So that is how I ended up in the ER for the third time in as many days. Only this time the pain was an 11 on a scale from 1 to 10 and I needed Dilaudid immediately. I breezed through security as the guard recognized me at this point, and I told triage the situation, my face grimacing in pain.

"You still have to register over there," the woman said, unmoved by my obvious discomfort.

"I'm not registering," I said with more than a little irritation, "I'm in tremendous pain from a lacerated kidney, and I've been here three times in three days because they keep discharging me without the proper pain information is all in the system, my chart is sitting back there, I need to get back there now," I said through gritted teeth.

Well let me explain that when your walk into an inner-city ER you don't get a lot of sympathy when you insist on being expeditied to the hydromorphone drip. I don't think it matters who you know, how many times you've been there, or how high you think your pain tolerance is; suddenly you are one of the weak asking for help; and those who have the power to make you suffer cannot resist the urge to make you grovel.  I had to wait 20 minutes while they logged me in and printed out my bracelet.  I lay across three chairs, moaning loudly.

I finally was summoned from the dimly-lit waiting room which only needed a coat of red paint to be mistaken for Hell. I was whisked through the double doors, blinking my heavily lidded eyes as the brightness of the ER bay came into focus, the beep of monitors as ubiquitous as crickets chirping on a summer day, in yet another scene in this surreal drama that was playing out as a result of a leisurely afternoon mountain bike ride. As my eyes continued to adjust to the light the cast of doctors, nurses and staff whizzed by my chair as I was wheeled into Bay 11, wanting to tear out my hair in agony.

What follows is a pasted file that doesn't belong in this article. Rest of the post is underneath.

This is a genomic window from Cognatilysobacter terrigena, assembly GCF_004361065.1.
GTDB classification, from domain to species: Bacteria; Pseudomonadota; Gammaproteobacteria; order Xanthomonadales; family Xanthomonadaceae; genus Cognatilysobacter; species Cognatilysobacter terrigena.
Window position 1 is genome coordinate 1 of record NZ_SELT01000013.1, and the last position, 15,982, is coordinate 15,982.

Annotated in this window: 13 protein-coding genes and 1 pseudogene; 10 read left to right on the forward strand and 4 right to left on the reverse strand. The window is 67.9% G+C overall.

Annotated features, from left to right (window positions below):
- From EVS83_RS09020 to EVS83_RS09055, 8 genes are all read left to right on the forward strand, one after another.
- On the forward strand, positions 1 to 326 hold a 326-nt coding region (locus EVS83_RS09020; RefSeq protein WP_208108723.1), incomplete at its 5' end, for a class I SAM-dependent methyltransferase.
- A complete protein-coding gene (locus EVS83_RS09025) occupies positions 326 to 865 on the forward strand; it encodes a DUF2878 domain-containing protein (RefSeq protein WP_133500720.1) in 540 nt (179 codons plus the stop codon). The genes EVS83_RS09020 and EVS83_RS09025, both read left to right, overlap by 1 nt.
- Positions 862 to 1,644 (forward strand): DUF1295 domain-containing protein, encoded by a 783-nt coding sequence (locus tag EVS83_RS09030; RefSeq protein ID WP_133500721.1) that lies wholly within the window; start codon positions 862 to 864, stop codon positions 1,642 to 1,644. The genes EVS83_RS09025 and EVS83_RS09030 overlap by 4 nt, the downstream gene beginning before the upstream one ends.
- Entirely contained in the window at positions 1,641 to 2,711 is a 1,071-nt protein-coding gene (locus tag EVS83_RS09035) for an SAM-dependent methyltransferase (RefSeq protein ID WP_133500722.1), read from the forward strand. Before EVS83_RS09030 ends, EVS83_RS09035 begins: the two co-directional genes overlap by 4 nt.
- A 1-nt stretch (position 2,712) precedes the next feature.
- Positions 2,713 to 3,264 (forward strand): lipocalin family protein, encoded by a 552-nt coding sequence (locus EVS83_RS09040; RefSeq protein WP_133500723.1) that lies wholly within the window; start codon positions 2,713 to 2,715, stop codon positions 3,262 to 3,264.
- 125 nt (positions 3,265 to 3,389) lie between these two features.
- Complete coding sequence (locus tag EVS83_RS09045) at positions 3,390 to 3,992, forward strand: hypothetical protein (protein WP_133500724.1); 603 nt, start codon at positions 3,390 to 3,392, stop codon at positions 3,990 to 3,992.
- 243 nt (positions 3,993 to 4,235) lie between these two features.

Then I had to tell the stupid story again to five different people (yup I was pretty irritible by now); and why someone so "youthful" has a pacemaker (second degree heart block);  show them the best vein for the IV (left arm); and all the while suffering through unspeakable pain.  Finally the hydromorphine seared into my arm and I felt my vessels gradually pulling coolness throughout my battered body.  With each pump of my heart the medicine spread its icy web until the numbness had enveloped me, and in a few moments I was passed out on the gurney. I was an insect being spun, spun neatly and tightly by the morphine spider so I could easily be consumed later. But at least in this pseudo death there was an absence of pain.